|Kijō Mountain, Sōja, Okayama Prefecture, Japan|
The Nishimon (Western Gate) of Kinojō, and surrounding area, restored in 2004.
|Built||7th century, partially reconstructed 2000s|
|Built by||Yamato court|
|wood, earthworks, stone|
|Active archaeological site, some buildings reconstructed|
Ki castle (鬼ノ城 Ki no jō ) was a Japanese castle of the kōgoishi type, constructed in the late 7th century by the Yamato Imperial court. The site, atop Kijō Mountain in what is today the Okayama Prefecture town of Sōja, is considered a national monument. Portions of the castle were reconstructed in the early 2000s.
The castle's name literally means "castle of [a] demon" (ki is another reading for the character for oni); according to a traditional fable, a demon named Onra or Ura once ruled Kibi Province from the castle.
The castle is the basis of the myth that is associated with the folklore hero, Momotarō. The legendary story of Kibitsuhiko-no-mikoto and Ura explains that the Prince Ura of Kudara used to live in Kinojo (castle of the devil) and was a cause of trouble for the people living in the village. The emperor's government sent Kibitsuhiko-no-mikoto (Momotarō) to defeat Ura.
Following the defeat of Yamato Japan in the 663 battle of Hakusukinoe by an alliance of Tang China and the Korean kingdom of Silla, Emperor Tenji ordered the construction of defenses against a possible invasion. According to the Nihonshoki, twelve Korean-style mountain fortifications were built in western Japan at this time, and it is believed that Ki castle was one of them. The identification of particular sites with the fortresses constructed at this time remains a subject of debate, and most fortifications of this period are classified under the wider term kōgoishi (神籠石).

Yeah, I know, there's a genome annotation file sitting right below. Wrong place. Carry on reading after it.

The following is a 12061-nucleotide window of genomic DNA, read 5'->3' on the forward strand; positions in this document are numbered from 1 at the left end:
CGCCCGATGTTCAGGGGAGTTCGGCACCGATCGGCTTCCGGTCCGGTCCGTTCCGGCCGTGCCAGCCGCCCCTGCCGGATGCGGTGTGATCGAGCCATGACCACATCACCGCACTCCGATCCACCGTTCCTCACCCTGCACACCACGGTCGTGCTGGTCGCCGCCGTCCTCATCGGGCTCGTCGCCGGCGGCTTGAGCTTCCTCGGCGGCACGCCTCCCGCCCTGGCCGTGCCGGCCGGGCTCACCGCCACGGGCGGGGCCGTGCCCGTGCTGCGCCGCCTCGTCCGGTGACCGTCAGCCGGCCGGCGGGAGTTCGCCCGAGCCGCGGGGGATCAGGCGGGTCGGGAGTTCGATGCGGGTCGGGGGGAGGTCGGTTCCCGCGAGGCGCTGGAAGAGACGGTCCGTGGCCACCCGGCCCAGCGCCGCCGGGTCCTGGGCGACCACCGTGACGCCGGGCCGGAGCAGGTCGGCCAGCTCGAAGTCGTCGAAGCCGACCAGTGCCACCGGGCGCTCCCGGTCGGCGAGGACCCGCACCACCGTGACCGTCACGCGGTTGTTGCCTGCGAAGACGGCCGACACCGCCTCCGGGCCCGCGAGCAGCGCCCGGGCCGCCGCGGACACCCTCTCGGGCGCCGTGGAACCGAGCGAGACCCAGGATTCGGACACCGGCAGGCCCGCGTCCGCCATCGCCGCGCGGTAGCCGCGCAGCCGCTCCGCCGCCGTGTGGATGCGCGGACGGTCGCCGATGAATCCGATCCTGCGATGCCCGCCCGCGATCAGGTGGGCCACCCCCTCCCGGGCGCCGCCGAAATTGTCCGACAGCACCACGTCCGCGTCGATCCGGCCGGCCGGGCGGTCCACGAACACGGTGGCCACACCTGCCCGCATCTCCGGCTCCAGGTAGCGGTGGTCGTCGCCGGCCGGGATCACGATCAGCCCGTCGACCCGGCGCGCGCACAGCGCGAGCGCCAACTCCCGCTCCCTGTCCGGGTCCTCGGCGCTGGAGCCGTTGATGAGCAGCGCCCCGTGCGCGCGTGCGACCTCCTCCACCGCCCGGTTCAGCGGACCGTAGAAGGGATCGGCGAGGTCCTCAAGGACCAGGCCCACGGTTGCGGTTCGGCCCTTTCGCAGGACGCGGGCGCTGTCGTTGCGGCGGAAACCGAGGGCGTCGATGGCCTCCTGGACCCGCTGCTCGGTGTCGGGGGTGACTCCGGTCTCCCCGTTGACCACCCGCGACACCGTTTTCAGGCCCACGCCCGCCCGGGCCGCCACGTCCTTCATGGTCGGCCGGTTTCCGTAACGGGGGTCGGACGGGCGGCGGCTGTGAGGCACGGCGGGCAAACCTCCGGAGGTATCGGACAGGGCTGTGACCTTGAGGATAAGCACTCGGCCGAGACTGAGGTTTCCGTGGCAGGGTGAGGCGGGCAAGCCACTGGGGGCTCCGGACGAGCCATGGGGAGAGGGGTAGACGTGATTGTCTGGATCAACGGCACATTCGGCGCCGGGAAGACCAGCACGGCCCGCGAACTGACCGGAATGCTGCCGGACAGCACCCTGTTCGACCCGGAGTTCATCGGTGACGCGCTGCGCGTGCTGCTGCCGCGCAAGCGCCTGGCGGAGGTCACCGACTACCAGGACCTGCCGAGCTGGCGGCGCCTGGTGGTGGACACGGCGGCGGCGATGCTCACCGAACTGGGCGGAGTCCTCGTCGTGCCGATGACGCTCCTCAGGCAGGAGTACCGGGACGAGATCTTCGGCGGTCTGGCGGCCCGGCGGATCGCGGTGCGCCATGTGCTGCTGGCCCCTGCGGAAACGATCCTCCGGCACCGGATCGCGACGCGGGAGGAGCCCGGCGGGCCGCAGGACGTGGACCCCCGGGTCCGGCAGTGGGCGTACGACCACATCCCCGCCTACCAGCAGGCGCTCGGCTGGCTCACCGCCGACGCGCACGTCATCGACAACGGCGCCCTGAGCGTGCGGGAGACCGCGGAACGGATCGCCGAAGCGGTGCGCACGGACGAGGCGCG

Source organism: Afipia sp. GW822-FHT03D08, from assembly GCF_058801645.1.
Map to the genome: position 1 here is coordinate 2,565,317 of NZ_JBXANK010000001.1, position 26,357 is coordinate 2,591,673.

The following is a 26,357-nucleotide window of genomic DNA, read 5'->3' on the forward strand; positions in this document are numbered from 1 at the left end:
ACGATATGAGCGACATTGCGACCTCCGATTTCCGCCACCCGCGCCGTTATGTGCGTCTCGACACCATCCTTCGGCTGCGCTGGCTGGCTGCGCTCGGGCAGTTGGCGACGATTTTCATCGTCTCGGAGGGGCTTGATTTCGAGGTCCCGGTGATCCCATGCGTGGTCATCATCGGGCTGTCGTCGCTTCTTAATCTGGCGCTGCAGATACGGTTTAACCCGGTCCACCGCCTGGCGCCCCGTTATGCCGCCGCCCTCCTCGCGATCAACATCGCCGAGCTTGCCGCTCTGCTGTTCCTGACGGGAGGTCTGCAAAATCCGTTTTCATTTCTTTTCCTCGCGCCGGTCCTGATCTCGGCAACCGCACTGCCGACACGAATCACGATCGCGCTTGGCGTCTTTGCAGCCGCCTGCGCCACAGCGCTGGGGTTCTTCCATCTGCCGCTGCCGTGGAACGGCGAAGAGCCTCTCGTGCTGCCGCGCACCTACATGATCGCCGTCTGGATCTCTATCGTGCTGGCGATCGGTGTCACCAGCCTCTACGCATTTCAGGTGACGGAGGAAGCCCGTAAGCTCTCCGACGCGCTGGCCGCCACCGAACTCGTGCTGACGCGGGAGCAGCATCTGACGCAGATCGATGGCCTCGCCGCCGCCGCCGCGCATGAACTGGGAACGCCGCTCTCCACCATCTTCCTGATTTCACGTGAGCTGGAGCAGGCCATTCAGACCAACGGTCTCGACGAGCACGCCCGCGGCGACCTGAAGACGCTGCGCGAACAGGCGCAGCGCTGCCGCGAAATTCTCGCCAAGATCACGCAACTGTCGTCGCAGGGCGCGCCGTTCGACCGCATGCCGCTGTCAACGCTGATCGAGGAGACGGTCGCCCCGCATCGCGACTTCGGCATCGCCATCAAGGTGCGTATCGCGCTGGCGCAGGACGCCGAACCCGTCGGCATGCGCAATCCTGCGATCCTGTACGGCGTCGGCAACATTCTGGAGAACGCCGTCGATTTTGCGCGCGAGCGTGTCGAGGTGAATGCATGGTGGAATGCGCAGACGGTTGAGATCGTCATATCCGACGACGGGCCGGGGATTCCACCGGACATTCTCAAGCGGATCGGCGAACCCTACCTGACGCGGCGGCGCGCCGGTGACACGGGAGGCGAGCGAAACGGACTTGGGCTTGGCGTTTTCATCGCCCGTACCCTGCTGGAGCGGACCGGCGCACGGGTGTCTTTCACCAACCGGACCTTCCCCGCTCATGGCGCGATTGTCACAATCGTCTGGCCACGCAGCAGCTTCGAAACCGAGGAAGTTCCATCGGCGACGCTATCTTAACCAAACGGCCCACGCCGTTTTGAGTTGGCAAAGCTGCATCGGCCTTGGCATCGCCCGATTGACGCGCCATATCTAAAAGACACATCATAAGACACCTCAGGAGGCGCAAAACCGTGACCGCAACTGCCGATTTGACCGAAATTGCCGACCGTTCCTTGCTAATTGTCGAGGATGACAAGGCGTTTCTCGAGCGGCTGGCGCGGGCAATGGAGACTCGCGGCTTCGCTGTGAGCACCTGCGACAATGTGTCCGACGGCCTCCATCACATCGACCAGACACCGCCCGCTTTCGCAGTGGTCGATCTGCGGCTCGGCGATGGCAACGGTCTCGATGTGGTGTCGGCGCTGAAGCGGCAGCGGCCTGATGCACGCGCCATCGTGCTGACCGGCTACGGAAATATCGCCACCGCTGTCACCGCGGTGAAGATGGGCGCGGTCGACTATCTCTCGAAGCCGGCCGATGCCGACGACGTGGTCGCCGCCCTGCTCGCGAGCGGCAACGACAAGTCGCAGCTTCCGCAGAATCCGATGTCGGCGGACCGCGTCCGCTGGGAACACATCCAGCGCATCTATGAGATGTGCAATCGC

The fortress was built atop Kijōyama (鬼城山, lit. Ki castle mountain), and used the topography and natural features as its primary defenses. Its elevation granted it the tactical high ground, and the trees and other foliage, not cleared entirely, provided additional obstacles to attackers. Simple stone walls and earthworks 2.8 km in perimeter surrounded the site. There were four gates pointing arranged to the cardinal directions, and a fifth, so-called "water gate," through which water could be drained out of the fort. Within the fortress, the remains of a number of buildings have been found, including a smoke tower, well, and food storehouse.
The site was formally examined by government officials in 1999, and permission was granted to begin research and reconstruction. Excavation and restoration has been carried out since then, though care has been taken to protect the natural environment in and around the site.
- Motoo, Hinago (1986). Japanese Castles. Tokyo: Kodansha. pp. 200 pages. ISBN 0-87011-766-1.
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